The Planning Committee is due to decide whether to grant permission for the scheme at a meeting at Hove Town Hall on Wednesday 4 September.

The meeting is scheduled to start at 2pm and should be open to the public.

Councillor Les Hamilton

Councillor Hamilton, one of the ward councillors and a former chair of the council’s Planning Committee, said that the size of the scheme was “excessive” and criticised the lack of parking spaces.

He said: “This is by far my most serious concern and is reflected in all the public comments. In this old part of Portslade there are very few driveways or garages.

“Parking is already a serious problem, made worse by the recent designation of nearby roads in Hove as a controlled parking zone.

“Ten general parking spaces is absolutely ludicrous, as is the provision of 152 cycle spaces.

“Matters are made worse by a completely unnecessary network of double yellow lines in the North Street area.

“It appears that no consideration is being given to local residents who need to have a car for a variety of reasons.

“If you have a job which takes you all over Sussex, having a bus service nearby is irrelevant.

“A scheme of say 30 units and 30 parking spaces on the site would be acceptable to me but the development as proposed is completely unacceptable.”

Councillor Alan Robins

His fellow Labour ward councillor Alan Robins also said that it was “a gross overdevelopment” and submitted his objection when the scheme proposed 111 flats.

Councillor Robins said: “I was born in this area and remember when Belgrave Square was made up of just 13 homes.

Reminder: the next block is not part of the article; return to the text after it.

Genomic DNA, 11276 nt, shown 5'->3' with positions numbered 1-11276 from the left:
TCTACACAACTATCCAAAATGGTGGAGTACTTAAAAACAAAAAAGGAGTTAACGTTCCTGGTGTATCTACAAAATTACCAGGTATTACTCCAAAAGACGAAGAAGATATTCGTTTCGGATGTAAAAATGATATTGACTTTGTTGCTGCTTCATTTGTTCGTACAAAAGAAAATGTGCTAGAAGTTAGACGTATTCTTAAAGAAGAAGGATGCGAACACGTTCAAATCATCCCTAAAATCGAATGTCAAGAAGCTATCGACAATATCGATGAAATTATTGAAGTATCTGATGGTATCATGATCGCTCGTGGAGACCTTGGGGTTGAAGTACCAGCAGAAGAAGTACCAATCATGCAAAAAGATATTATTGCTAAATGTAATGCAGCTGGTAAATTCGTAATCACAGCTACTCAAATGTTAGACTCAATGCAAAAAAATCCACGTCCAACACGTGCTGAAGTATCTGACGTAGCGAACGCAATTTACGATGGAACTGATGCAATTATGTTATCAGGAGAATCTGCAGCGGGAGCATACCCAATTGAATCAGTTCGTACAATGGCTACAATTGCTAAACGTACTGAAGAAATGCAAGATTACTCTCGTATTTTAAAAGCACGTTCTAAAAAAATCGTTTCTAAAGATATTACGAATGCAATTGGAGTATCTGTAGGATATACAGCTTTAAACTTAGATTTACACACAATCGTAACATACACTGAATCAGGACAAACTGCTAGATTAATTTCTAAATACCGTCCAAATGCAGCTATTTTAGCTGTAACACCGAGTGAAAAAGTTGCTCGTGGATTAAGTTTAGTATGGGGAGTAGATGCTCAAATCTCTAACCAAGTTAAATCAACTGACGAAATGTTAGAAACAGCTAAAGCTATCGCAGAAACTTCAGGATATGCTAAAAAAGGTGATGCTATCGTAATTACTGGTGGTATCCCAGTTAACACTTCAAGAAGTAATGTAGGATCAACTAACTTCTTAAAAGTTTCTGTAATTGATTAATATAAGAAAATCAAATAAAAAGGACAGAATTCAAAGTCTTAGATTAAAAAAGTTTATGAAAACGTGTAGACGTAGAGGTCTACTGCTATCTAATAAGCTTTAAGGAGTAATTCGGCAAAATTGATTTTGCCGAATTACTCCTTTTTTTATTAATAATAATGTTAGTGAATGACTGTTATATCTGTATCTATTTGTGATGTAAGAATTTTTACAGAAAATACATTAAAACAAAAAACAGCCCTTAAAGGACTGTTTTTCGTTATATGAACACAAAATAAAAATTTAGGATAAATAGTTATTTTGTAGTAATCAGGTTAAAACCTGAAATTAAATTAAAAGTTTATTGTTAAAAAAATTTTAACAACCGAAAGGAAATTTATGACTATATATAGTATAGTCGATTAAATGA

“The idea that the same area could now support a development of 111 homes is quite frankly ridiculous.

“It is also unbelievable that such a development could go ahead with just 10 parking spaces in an area which is already suffering severe problems with a lack of on-street parking (and) where there is almost no off-street parking.

“I believe this is the wrong development in the wrong place at the wrong time.”

  1. Christopher Hawtree Reply

    I continue to be astonished that all that space on Victoria Road is given to used-car lots. It would be much better suited to housing of all sorts.

  2. Hovelassies Reply

    10 car parks is far too few. This effectively excludes tradespeople with their vans, travelling salespeople with their cars, families with children not within walking distance of schools with their cars, doctors on call with their cars, people with suboptimal fitness who cannot ride bikes, people who do not know how to ride a bike, families with young children who cannot ride bikes, etc. Many, many people have a vehicle as a mandatory part of their job and these are effectively discriminated against. Many new developments in continental Europe include substantial underground car parks for residents with electric charging points, secure spaces for single women at night, spaces for disabled buggies etc. Failure to provide substantially more parking spaces will be lamented in the future. Short-sighted.